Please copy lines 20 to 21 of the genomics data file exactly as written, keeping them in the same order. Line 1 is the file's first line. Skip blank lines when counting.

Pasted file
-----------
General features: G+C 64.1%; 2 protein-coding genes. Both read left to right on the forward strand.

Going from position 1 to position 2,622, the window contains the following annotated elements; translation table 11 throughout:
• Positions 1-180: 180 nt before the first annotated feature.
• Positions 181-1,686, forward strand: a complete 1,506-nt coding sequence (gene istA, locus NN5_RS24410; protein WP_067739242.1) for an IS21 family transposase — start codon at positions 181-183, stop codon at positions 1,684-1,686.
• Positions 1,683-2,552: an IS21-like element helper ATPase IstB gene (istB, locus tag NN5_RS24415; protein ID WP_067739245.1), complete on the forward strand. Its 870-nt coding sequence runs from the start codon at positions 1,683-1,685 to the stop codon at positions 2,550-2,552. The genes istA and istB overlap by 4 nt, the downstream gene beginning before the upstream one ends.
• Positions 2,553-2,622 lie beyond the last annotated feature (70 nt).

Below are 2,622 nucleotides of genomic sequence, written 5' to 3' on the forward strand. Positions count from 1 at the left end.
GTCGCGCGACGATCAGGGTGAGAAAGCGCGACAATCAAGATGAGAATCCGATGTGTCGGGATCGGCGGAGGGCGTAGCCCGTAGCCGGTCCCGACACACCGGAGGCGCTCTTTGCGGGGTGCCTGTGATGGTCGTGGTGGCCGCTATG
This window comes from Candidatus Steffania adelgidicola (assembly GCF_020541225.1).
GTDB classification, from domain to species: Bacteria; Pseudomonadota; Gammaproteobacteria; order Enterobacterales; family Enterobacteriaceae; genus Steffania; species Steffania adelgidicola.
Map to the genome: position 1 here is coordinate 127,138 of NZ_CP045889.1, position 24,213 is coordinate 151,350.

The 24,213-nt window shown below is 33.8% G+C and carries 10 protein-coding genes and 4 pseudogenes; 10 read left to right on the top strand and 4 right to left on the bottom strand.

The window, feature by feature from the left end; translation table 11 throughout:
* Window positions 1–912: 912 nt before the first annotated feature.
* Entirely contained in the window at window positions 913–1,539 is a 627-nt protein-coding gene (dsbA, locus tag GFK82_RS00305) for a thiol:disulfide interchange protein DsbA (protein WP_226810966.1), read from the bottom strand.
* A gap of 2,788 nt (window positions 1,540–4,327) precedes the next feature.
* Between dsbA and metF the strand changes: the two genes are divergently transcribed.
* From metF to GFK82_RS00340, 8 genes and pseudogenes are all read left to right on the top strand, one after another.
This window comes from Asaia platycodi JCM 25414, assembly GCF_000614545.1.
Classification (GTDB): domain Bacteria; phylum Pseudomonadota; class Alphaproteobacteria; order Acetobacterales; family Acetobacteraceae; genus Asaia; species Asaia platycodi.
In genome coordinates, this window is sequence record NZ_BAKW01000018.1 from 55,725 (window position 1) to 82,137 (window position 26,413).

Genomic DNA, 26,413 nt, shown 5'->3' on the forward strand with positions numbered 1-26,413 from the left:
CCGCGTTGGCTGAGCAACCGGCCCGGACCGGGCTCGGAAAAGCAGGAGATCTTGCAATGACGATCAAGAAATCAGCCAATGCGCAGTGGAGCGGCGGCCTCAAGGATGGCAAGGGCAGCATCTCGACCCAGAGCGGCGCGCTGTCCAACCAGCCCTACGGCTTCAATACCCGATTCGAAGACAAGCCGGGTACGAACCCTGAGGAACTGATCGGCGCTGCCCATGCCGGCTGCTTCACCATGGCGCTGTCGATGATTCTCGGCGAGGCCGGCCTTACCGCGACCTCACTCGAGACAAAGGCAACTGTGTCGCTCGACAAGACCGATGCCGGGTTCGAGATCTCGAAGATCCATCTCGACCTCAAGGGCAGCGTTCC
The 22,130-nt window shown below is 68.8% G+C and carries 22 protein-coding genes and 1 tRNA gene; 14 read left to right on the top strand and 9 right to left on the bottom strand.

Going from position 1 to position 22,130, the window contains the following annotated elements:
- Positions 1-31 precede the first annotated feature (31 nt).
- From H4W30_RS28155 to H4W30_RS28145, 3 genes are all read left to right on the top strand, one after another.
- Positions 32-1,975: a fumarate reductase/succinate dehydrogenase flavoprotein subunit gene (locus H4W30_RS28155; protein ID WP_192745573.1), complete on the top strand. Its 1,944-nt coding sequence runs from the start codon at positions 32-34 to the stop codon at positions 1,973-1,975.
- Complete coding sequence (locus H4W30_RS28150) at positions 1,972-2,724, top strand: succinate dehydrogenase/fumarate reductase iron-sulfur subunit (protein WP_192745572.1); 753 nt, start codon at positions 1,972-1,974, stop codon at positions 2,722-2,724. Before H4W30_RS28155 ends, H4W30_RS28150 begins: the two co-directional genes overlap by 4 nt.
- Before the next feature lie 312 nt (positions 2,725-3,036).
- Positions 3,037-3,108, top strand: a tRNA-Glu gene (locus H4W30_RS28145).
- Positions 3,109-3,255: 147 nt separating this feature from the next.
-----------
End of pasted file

Classification (GTDB): domain Bacteria; phylum Pseudomonadota; class Alphaproteobacteria; order Acetobacterales; family Acetobacteraceae; genus Asaia; species Asaia platycodi.
In genome coordinates, this window is sequence record NZ_BAKW01000018.1 from 55,725 (window position 1) to 82,137 (window position 26,413).